Finding Magic: Take Me Outside Day

Last weekend, in the wee hours of the morning (when my three-and-a-half year old likes to start her day) there was a feeling of wonder in the house. The street lights illuminated the soft, fluffy snowflakes falling outside and my daughter said to me, “Mommy, there’s magic falling from the sky.”

And indeed, the light dusting of snow falling on the autumn landscape was a magical scene. She impatiently waited for me to make my coffee, we dusted off the winter gear, and by 7:30 a.m. we were catching snowflakes on our tongues and making snow angels (the leafy, grassy type) in our backyard.

During an ongoing time of uncertainty, how do we help our children find their roots during a time they may be feeling uprooted? How can we decrease higher levels of anxiety and stress that both our children and ourselves are experiencing? The answer is simple: Go Outside!

On October 21st, Canada celebrates Take Me Outside Day—a day that encourages educators, schools, and parents across Canada to take their students and children outside to learn, play, and connect to their wild backyards.

Nature is one of our most powerful teachers and allies, and at Wildsight, we believe that every day should be Take me Outside Day. Whether you are 3 or 93, we all benefit from spending more time in nature. The body of scientific evidence is compelling. Regular time being immersed in, playing, and learning outdoors in and near nature is essential for healthy childhood development (social, emotional and physical); it decreases the risk of infectious disease spread, and builds resiliency1.

And spending time in nature is good for the environment. There is a saying that goes: ‘People will protect what they love, and love what they know.’ Taking our kids outside and spending time in nature is not only important to their development, it creates a whole generation who will care about the ecological health of the wild places that we call home.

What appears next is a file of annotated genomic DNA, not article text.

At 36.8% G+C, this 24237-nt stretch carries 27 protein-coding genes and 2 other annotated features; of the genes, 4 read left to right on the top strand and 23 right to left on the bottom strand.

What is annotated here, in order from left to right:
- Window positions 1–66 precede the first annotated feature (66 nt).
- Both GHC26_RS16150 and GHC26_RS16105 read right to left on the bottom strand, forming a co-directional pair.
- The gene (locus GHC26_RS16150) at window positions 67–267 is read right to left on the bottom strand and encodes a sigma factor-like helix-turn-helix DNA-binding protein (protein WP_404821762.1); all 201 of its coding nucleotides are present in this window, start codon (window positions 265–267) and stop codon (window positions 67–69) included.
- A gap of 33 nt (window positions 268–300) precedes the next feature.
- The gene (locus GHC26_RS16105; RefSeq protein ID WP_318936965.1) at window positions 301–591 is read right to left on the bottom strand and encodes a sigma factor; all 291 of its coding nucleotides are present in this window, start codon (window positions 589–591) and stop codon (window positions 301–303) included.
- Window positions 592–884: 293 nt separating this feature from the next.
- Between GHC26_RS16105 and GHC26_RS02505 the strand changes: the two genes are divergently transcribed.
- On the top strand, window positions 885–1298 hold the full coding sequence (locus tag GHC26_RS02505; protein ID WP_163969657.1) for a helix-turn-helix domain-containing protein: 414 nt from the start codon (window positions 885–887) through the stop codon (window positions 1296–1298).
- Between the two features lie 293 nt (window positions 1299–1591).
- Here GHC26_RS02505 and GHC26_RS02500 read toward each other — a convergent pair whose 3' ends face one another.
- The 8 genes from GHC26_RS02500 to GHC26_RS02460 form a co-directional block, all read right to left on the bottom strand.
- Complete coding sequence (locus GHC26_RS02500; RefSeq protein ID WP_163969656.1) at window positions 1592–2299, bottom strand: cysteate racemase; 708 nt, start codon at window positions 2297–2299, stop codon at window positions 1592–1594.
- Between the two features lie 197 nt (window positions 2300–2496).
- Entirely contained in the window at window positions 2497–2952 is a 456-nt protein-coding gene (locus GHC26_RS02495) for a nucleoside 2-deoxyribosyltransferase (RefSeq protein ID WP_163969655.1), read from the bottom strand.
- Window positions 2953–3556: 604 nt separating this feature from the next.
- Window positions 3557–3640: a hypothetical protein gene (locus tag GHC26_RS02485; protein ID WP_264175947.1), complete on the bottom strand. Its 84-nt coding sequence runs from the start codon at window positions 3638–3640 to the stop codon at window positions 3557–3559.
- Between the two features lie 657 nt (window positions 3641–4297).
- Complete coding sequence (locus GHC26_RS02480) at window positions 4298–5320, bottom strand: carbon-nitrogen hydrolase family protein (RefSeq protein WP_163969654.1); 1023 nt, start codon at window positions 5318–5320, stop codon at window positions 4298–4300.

As teachers, parents, and mentors, it can feel daunting to take our children and students outside for learning, but it doesn’t have to be scary. Nature will do the hard work for us, providing endless inspiration. Take a wildlife walk around your school yard or in nearby nature, you’ll be surprised at how many teachable moments pop up. Incorporate math by seeking out patterns in nature. Science and ecology lessons abound while investigating trees, while easy art lessons can be incorporated during nature journaling. For one of the most profound yet simple ways to connect to the natural world, incorporate a sit spot into your daily routine. The wonders of our young learners will guide further exploration and discovery. You can find more inspiration and resources for getting your learners outside here.

So what are you waiting for? This Wednesday, and every day, join other Canadian teachers, parents and mentors in celebrating Take Me Outside Day. All you have to do is step outside and keep things simple. Let nature take it from there.

  1. American Psychological Association, 2020